By Valentina Za and Lefteris Papadimas
MILAN (Reuters) -UniCredit said on Monday it plans to become Alpha Bank's biggest investor by buying a 9% stake owned by Greece's bank bailout fund, as the Italian lender also agreed to acquire most of Alpha's Romanian business.
The moves are part of CEO Andrea Orcel's strategy to grow fee-yielding businesses, after UniCredit parted ways with its in-house fund manager under his predecessor to raise capital.
Under a commercial partnership with Alpha, UniCredit will distribute its own asset management products to the 3.5 million clients of Greece's fourth-largest bank.
Keen to raise the fee portion of UniCredit's revenues, Orcel has set up internally the "onemarkets" fund products business, working with sector leaders such as BlackRock or Fidelity.
Alpha trades at a value of 3 billion euros ($3.2 billion). UniCredit, which is expected to pay a premium for its stake, said the acquisition would not have much effect on its core capital.
Addressing analysts after the announcement, Orcel confirmed a goal to return more than 6.5 billion euros through dividends and buybacks to shareholders from its 2023 profit, which UniCredit sees above 7.25 billion euros.
Asked about the long-term strategy in Greece, Orcel said nothing was on the cards "in the foreseeable future".
"How am I going to convince people that this is not the first step towards an acquisition of Alpha? For me having a partnership ... on the client side with Alpha ... without consuming any capital and bringing in the quality revenue without anything else ... is the way to go," he said.
UniCredit forecast more than 100 million euros in additional net profit over the medium term after the changes, and Orcel told analysts that Romania accounted for most of this.
Citi analysts said costs at UniCredit's Romania operations amounted to around 38% of income in 2021, while Alpha's unit had a 75% cost-to-income ratio.
UniCredit will pay Alpha 300 million euros to own 90% of the bank resulting from the merger of their Romanian units.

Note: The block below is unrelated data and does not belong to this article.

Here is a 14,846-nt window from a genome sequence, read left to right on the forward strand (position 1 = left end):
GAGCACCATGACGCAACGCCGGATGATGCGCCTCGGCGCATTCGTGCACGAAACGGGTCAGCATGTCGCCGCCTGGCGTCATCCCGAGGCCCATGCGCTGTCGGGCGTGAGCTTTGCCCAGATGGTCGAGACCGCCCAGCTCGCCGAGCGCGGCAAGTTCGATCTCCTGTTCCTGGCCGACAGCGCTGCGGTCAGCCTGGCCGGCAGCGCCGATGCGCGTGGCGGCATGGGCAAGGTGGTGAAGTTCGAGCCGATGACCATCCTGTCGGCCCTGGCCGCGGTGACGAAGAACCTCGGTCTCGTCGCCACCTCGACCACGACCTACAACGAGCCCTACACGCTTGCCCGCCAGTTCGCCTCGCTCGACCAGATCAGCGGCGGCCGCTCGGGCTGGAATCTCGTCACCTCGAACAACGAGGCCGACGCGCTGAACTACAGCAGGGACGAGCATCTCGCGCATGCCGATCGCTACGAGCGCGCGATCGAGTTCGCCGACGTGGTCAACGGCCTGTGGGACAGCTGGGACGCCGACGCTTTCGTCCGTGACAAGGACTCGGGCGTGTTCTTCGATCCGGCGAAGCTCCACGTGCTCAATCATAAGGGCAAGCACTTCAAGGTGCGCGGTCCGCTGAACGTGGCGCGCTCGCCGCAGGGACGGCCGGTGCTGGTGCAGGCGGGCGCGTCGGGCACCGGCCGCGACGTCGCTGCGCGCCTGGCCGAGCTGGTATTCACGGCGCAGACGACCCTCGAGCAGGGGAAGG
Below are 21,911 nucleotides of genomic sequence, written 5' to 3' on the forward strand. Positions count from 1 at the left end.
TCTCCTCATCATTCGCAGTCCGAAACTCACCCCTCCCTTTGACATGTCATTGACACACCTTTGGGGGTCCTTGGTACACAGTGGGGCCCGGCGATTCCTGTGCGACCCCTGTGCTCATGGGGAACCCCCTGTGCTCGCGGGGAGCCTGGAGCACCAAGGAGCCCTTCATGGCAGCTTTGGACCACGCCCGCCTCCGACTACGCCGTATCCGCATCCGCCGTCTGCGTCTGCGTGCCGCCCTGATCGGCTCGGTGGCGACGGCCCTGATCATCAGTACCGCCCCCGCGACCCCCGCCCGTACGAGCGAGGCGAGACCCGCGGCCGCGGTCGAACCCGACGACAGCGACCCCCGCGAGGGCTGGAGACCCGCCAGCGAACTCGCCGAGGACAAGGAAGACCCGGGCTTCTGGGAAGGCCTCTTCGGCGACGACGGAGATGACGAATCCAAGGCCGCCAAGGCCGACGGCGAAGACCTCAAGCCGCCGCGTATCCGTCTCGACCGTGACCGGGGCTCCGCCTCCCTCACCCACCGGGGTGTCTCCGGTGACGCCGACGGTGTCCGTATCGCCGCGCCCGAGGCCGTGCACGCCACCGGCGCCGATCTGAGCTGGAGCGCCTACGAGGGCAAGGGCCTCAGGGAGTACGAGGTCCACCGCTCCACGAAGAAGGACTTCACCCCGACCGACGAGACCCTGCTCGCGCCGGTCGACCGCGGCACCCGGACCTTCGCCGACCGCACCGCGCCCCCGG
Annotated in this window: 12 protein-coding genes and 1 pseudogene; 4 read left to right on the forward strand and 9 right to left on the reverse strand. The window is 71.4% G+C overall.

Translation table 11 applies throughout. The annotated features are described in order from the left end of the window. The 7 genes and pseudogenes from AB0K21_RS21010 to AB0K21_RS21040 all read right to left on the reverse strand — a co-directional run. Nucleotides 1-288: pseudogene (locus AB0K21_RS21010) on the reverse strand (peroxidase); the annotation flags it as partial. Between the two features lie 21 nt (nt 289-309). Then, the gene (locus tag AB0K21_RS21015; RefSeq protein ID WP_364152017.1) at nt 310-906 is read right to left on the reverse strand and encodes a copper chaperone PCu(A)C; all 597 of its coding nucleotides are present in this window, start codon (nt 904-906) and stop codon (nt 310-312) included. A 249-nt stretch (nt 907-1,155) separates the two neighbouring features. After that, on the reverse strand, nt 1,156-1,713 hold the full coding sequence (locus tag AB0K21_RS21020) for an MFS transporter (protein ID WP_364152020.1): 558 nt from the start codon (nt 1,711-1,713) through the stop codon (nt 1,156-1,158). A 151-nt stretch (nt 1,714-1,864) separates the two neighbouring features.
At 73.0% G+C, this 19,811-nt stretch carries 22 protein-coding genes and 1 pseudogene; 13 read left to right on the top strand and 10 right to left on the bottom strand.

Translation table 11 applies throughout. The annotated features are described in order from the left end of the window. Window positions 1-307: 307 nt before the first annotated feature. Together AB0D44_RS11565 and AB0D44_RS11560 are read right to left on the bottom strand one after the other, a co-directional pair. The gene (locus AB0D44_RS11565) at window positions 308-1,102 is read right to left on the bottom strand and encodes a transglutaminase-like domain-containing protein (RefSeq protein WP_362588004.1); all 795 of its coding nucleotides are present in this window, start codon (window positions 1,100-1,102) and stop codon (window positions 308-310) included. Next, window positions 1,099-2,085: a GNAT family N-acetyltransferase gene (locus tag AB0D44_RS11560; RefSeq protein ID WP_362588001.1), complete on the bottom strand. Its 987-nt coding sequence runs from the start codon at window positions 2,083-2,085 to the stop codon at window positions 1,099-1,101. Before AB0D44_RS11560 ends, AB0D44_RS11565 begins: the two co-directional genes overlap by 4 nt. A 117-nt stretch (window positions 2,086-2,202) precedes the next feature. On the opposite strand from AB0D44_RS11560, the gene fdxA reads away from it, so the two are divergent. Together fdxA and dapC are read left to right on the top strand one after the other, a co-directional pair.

Alpha will retain 9.9% of what will become Romania's third-largest lender with 12% of total assets.
"(It) makes sense to seal this partnership with the acquisition of a significant, but limited, stake in Alpha ... that is what it is, no more," Orcel said.
UniCredit has submitted an offer to the Hellenic Financial Stability Fund (HFSF), which had been expected to start selling in the autumn bank shares it acquired as it helped the sector to restructure in the years following the global financial crisis and Greece's sovereign debt crisis.
Greece has been attracting significant investment as its economy strengthened after the crisis, prompting S&P Global on Friday to upgrade the country to investment grade.
The HFSF said it would soon examine UniCredit's proposal, which was welcomed by central banker Yannis Stournaras.
If the application fails, UniCredit will buy up to 5% of Alpha on the market over the next two years.
Under the partnership with Alpha, UniCredit is also acquiring 51% of Alpha's wholly-owned life insurance unit AlphaLife Insurance Company.
The Romania deal will add a percentage point to Alpha's capital, while the impact on UniCredit's core capital will be a negative 15 basis points.($1 = 0.9448 euros)
(Reporting by Valentina Za in Milan and Lefteris Papadimas in Athens; Editing by Alexander Smith, Sharon Singleton and Jan Harvey)